Bone-marrow cells repair ischaemic legs

Autologous implantation of bone marrow mononuclear cells could treat chronic limb ischaemia

Tudor Toma(t.toma@ic.ac.uk)
Aug 8, 2002

Lower limb ischaemia results from narrowing of the arteries in the leg and causes persistently recurring rest pain, ulceration and in the most severe cases gangrene of the foot. Currently little can be done to open or regenerate the blood vessels that have deteriorated to this extent. In August 10 The Lancet, Eriko Tateishi-Yuyama and colleagues at the Kansai Medical University, Osaka, Japan, show that autologous implantation of bone marrow mononuclear cells could be an effective method of therapeutic angiogenesis, by harnessing the ability of marrow cells to supply endothelial progenitor cells (Lancet 2002, 360:427-435).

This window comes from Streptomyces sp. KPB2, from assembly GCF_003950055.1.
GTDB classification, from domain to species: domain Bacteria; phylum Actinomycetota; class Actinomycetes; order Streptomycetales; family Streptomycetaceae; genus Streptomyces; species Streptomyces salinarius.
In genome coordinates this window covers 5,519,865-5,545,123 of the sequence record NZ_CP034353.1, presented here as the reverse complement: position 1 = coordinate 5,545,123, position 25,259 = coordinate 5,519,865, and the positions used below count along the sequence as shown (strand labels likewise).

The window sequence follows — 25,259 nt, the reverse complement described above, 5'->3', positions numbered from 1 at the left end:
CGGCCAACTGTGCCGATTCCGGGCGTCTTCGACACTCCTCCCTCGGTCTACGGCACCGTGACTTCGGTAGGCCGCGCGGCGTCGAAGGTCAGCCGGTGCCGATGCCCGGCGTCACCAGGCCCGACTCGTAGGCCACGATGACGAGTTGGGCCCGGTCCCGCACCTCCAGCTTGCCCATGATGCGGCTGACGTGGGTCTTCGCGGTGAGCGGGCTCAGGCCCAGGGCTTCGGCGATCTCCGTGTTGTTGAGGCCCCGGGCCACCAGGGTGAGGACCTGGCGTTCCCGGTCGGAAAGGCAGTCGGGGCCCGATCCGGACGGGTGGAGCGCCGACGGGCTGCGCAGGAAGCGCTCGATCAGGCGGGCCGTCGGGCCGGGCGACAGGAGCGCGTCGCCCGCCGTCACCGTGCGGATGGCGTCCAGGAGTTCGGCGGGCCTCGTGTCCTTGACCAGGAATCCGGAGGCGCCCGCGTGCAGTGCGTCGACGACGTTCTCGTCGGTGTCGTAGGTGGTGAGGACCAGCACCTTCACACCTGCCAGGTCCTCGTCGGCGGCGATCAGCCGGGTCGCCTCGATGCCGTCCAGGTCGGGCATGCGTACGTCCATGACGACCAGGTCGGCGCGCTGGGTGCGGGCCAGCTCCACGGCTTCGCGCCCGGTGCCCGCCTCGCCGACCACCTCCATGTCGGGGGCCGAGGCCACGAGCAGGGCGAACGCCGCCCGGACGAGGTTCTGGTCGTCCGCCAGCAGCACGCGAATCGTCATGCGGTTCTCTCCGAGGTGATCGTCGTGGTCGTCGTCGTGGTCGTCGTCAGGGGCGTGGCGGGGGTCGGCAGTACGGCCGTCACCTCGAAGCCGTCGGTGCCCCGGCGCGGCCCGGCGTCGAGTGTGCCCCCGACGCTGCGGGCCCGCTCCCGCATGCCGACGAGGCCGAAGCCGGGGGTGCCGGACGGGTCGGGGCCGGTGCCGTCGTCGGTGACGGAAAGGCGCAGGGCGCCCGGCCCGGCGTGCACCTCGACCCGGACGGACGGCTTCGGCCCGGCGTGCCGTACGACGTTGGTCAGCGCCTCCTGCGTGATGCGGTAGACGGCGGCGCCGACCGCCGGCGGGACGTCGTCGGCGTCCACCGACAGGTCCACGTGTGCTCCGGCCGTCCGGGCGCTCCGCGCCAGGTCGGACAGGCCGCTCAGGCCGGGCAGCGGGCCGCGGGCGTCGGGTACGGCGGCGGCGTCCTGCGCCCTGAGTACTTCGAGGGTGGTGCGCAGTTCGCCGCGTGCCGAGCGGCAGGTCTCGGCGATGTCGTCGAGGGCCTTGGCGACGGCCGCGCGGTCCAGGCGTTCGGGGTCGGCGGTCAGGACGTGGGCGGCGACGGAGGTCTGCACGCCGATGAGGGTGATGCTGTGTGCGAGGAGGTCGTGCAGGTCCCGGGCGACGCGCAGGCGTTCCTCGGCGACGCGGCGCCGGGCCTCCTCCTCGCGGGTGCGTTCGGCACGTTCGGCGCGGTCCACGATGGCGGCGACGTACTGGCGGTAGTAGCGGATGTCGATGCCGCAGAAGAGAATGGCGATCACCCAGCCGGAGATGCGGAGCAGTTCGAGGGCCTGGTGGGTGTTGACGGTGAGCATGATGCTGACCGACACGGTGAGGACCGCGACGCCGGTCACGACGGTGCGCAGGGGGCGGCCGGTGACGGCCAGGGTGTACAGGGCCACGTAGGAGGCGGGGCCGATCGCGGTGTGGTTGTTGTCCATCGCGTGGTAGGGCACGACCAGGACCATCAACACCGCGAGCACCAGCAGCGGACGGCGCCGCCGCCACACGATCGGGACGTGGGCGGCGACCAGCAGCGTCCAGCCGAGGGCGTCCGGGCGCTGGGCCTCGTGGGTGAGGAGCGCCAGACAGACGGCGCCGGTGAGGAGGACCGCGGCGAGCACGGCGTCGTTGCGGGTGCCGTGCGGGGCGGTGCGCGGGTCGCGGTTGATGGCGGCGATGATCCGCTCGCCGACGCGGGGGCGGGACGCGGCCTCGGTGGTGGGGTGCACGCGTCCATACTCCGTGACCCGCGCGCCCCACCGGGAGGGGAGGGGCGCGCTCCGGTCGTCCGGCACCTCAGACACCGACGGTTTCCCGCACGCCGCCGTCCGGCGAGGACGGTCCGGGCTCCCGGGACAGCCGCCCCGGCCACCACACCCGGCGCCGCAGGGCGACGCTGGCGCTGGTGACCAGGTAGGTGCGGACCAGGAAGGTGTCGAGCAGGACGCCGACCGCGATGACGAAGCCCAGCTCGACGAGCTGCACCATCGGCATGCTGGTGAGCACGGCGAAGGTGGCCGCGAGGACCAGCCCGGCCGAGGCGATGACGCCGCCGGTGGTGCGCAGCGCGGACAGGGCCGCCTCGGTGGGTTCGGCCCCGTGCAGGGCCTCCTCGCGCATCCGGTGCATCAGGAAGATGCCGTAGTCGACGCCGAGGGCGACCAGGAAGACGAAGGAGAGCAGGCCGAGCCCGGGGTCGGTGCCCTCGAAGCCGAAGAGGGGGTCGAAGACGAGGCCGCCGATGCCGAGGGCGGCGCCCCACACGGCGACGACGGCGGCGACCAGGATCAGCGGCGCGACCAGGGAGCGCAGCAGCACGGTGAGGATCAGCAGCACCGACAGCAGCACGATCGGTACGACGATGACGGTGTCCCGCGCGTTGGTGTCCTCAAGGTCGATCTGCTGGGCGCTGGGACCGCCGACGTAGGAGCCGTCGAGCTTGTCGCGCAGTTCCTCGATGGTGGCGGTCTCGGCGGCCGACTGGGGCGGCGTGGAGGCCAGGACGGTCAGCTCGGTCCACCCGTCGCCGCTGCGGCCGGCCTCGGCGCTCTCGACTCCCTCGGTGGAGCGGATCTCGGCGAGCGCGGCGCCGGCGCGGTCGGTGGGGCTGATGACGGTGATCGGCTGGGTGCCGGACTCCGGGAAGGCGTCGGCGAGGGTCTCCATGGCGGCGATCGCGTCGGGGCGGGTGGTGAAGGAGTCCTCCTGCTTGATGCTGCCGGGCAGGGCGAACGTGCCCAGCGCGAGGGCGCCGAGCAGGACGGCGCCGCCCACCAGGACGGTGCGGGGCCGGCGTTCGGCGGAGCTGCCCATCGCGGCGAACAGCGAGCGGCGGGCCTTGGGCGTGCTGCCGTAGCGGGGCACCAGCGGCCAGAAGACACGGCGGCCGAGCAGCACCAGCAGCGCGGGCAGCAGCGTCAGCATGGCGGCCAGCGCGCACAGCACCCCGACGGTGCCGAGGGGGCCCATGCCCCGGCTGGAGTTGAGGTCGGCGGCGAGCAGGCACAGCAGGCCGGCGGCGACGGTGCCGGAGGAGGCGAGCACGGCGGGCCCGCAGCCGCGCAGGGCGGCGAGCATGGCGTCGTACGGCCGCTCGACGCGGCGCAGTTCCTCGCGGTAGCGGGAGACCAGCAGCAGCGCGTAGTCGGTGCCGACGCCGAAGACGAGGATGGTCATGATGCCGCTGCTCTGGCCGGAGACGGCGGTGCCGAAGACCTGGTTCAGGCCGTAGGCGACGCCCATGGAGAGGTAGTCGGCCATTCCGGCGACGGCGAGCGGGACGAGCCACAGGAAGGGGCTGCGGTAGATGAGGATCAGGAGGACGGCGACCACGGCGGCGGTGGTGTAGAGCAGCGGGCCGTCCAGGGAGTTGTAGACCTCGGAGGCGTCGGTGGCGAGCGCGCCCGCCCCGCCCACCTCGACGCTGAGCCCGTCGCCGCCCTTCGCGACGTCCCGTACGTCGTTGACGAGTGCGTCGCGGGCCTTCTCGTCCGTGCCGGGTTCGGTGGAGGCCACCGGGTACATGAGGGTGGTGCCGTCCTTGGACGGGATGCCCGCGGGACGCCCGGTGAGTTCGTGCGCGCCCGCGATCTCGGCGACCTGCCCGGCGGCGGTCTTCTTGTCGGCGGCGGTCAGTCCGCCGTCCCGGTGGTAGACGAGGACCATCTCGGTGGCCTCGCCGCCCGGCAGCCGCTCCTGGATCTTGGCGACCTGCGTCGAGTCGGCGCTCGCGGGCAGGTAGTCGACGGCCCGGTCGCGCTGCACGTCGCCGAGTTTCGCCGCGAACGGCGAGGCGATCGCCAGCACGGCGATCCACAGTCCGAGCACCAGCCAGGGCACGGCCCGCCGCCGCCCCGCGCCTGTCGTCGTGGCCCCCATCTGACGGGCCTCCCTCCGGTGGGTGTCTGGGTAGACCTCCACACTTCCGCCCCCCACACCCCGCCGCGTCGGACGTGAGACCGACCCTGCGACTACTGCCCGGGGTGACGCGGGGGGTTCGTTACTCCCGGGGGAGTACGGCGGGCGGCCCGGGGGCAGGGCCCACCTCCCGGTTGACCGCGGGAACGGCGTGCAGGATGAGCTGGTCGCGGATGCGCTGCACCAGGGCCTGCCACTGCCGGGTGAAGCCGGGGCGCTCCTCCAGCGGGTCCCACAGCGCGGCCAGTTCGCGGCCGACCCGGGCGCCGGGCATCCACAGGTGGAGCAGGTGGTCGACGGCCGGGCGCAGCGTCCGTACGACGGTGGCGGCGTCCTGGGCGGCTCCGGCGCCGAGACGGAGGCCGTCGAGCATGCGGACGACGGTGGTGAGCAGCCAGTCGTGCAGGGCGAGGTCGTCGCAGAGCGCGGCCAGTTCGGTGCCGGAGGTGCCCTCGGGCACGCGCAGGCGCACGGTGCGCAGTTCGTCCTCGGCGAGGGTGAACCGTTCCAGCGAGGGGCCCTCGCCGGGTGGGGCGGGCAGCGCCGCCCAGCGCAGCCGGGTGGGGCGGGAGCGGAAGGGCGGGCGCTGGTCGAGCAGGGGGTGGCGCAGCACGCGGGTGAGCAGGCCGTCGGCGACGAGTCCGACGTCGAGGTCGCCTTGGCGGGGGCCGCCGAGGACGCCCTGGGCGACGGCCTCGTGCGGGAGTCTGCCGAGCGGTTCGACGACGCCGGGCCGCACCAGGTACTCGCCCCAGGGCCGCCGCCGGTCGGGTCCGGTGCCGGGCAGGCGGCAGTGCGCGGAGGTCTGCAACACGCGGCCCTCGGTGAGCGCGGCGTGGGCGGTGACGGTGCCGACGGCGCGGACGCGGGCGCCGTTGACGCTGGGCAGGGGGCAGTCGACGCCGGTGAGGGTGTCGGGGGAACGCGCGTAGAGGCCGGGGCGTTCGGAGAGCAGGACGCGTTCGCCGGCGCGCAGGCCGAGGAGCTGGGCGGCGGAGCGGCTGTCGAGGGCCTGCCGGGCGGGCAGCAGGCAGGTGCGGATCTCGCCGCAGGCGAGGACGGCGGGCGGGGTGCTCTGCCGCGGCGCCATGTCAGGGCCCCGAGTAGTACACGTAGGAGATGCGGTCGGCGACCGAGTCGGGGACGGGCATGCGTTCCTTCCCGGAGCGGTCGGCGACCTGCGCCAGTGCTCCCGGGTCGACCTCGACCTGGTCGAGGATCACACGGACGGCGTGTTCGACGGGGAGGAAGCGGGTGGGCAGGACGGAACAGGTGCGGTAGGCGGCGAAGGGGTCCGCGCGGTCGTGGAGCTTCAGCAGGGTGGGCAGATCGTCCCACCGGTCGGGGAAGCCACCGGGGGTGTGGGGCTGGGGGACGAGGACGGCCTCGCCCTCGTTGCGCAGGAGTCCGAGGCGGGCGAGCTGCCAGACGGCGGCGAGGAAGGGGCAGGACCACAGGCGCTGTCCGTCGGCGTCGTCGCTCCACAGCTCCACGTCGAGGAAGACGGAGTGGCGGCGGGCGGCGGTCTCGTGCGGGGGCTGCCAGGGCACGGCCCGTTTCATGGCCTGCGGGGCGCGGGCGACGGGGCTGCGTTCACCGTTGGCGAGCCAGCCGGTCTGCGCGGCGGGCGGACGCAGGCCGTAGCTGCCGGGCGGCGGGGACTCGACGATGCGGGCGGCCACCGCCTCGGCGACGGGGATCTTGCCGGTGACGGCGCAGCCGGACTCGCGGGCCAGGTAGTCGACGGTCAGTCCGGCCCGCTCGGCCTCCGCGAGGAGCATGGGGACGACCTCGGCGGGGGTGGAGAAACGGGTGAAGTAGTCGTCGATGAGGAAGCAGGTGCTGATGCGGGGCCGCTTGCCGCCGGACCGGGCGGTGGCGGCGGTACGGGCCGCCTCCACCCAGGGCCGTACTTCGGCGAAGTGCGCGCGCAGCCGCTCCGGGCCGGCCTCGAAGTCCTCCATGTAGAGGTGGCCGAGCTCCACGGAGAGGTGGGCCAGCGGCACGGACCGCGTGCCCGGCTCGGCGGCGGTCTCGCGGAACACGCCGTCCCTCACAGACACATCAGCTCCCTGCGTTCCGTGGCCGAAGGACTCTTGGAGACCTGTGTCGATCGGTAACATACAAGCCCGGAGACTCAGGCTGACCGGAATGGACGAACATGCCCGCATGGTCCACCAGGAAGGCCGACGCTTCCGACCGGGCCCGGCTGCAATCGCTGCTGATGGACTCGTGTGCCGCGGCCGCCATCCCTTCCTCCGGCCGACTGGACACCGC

Following up a pilot study on 25 patients with unilateral leg ischaemia, Tateishi-Yuyama et al. performed a randomized double blind study on a further 22 patients with bilateral leg ischaemia. These patients were randomly injected with bone marrow mononuclear cells in one leg and peripheral blood-mononuclear cells or saline in...

Interested in reading more?

Become a Member of

Receive full access to more than 35 years of archives, as well as TS Digest, digital editions of The Scientist, feature stories, and much more!
Already a member?